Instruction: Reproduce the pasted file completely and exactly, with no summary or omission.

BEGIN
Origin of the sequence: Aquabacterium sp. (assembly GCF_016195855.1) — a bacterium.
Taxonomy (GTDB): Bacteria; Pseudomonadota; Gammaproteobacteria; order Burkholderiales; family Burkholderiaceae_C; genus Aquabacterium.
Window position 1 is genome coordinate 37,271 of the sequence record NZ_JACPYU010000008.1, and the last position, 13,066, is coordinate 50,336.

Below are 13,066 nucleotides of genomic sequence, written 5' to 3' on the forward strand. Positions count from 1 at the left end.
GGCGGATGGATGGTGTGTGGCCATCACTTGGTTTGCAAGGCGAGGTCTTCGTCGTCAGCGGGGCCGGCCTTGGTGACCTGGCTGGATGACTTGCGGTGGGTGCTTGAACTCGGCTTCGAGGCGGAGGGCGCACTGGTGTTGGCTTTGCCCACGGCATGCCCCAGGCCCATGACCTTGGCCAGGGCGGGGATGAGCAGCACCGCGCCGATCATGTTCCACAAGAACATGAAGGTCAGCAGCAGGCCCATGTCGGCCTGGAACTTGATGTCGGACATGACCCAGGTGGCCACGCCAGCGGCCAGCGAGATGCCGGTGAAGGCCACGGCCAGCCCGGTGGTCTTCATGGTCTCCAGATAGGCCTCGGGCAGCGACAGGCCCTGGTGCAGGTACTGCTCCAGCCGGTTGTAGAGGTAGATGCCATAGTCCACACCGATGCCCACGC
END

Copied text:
Origin of the sequence: Aquabacterium sp. (assembly GCF_016195855.1) — a bacterium.
Taxonomy (GTDB): Bacteria; Pseudomonadota; Gammaproteobacteria; order Burkholderiales; family Burkholderiaceae_C; genus Aquabacterium.
Window position 1 is genome coordinate 37,271 of the sequence record NZ_JACPYU010000008.1, and the last position, 13,066, is coordinate 50,336.

Below are 13,066 nucleotides of genomic sequence, written 5' to 3' on the forward strand. Positions count from 1 at the left end.
GGCGGATGGATGGTGTGTGGCCATCACTTGGTTTGCAAGGCGAGGTCTTCGTCGTCAGCGGGGCCGGCCTTGGTGACCTGGCTGGATGACTTGCGGTGGGTGCTTGAACTCGGCTTCGAGGCGGAGGGCGCACTGGTGTTGGCTTTGCCCACGGCATGCCCCAGGCCCATGACCTTGGCCAGGGCGGGGATGAGCAGCACCGCGCCGATCATGTTCCACAAGAACATGAAGGTCAGCAGCAGGCCCATGTCGGCCTGGAACTTGATGTCGGACATGACCCAGGTGGCCACGCCAGCGGCCAGCGAGATGCCGGTGAAGGCCACGGCCAGCCCGGTGGTCTTCATGGTCTCCAGATAGGCCTCGGGCAGCGACAGGCCCTGGTGCAGGTACTGCTCCAGCCGGTTGTAGAGGTAGATGCCATAGTCCACACCGATGCCCACGC